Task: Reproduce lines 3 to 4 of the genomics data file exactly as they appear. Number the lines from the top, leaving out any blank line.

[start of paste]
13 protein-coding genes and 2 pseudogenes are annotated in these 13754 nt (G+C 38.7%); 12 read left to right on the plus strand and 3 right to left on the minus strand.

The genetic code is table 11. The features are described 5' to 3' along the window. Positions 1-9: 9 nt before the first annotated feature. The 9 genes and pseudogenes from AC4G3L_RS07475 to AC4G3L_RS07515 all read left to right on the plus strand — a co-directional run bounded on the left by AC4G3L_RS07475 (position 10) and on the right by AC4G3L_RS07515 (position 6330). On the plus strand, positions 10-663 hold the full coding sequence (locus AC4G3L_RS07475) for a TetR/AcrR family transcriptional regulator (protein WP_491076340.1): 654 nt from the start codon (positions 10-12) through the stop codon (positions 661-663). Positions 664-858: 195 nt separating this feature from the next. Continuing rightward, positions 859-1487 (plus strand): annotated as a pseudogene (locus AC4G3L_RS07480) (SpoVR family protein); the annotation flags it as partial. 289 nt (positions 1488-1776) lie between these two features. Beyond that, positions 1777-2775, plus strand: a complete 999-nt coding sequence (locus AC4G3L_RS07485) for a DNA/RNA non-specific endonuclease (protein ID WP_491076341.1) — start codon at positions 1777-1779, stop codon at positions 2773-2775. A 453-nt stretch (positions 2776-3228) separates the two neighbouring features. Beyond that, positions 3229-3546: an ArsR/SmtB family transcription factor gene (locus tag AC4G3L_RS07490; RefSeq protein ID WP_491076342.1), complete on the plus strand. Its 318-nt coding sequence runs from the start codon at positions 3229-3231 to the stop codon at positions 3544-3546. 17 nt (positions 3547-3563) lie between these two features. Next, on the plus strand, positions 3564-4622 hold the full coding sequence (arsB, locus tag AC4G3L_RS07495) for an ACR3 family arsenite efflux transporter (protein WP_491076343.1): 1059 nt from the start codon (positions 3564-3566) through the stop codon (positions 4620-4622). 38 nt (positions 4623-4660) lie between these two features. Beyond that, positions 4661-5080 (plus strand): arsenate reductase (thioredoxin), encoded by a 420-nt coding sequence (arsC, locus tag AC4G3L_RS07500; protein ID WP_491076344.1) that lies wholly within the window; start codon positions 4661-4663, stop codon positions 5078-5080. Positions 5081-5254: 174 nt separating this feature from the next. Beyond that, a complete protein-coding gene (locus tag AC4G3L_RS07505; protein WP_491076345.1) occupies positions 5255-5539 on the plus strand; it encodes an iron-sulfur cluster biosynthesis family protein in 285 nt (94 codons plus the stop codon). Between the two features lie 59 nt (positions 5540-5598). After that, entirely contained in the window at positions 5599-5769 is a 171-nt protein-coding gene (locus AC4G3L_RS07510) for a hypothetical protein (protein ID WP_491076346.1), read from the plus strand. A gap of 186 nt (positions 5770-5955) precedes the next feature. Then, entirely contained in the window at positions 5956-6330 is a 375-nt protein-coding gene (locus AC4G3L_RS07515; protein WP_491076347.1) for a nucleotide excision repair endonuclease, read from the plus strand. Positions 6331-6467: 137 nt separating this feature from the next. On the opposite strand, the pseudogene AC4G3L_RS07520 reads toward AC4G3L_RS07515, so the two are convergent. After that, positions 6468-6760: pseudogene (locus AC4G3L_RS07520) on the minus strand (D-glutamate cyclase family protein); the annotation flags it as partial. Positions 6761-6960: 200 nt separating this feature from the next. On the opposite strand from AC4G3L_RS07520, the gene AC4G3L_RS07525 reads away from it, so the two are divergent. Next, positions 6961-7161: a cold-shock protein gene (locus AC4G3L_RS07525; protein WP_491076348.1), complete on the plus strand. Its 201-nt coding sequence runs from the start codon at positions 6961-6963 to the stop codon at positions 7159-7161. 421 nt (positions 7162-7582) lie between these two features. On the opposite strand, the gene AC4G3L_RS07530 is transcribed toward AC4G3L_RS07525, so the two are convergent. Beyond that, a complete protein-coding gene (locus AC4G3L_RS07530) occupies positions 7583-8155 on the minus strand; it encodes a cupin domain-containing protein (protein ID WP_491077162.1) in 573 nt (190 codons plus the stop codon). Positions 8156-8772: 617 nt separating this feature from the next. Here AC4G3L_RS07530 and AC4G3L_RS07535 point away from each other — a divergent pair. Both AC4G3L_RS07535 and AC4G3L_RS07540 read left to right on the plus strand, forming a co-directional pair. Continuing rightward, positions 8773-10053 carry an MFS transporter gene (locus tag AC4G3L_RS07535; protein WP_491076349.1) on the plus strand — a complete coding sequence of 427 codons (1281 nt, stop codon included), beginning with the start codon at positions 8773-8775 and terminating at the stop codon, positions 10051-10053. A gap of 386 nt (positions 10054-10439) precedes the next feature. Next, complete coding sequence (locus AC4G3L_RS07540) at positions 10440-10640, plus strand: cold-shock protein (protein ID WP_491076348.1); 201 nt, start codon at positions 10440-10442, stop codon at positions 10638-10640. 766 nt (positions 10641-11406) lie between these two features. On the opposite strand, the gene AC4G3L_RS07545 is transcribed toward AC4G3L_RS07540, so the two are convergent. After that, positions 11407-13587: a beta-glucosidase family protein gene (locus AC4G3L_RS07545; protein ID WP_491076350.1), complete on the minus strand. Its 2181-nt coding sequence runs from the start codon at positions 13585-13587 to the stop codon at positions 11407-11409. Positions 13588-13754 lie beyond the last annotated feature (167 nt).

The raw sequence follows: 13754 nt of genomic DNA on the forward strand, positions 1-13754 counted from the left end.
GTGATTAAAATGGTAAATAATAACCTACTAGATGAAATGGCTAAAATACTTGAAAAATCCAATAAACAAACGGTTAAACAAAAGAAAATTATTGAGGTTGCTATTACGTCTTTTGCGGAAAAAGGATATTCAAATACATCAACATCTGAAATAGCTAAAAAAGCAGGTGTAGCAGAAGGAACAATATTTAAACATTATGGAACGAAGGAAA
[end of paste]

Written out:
The raw sequence follows: 13754 nt of genomic DNA on the forward strand, positions 1-13754 counted from the left end.
GTGATTAAAATGGTAAATAATAACCTACTAGATGAAATGGCTAAAATACTTGAAAAATCCAATAAACAAACGGTTAAACAAAAGAAAATTATTGAGGTTGCTATTACGTCTTTTGCGGAAAAAGGATATTCAAATACATCAACATCTGAAATAGCTAAAAAAGCAGGTGTAGCAGAAGGAACAATATTTAAACATTATGGAACGAAGGAAA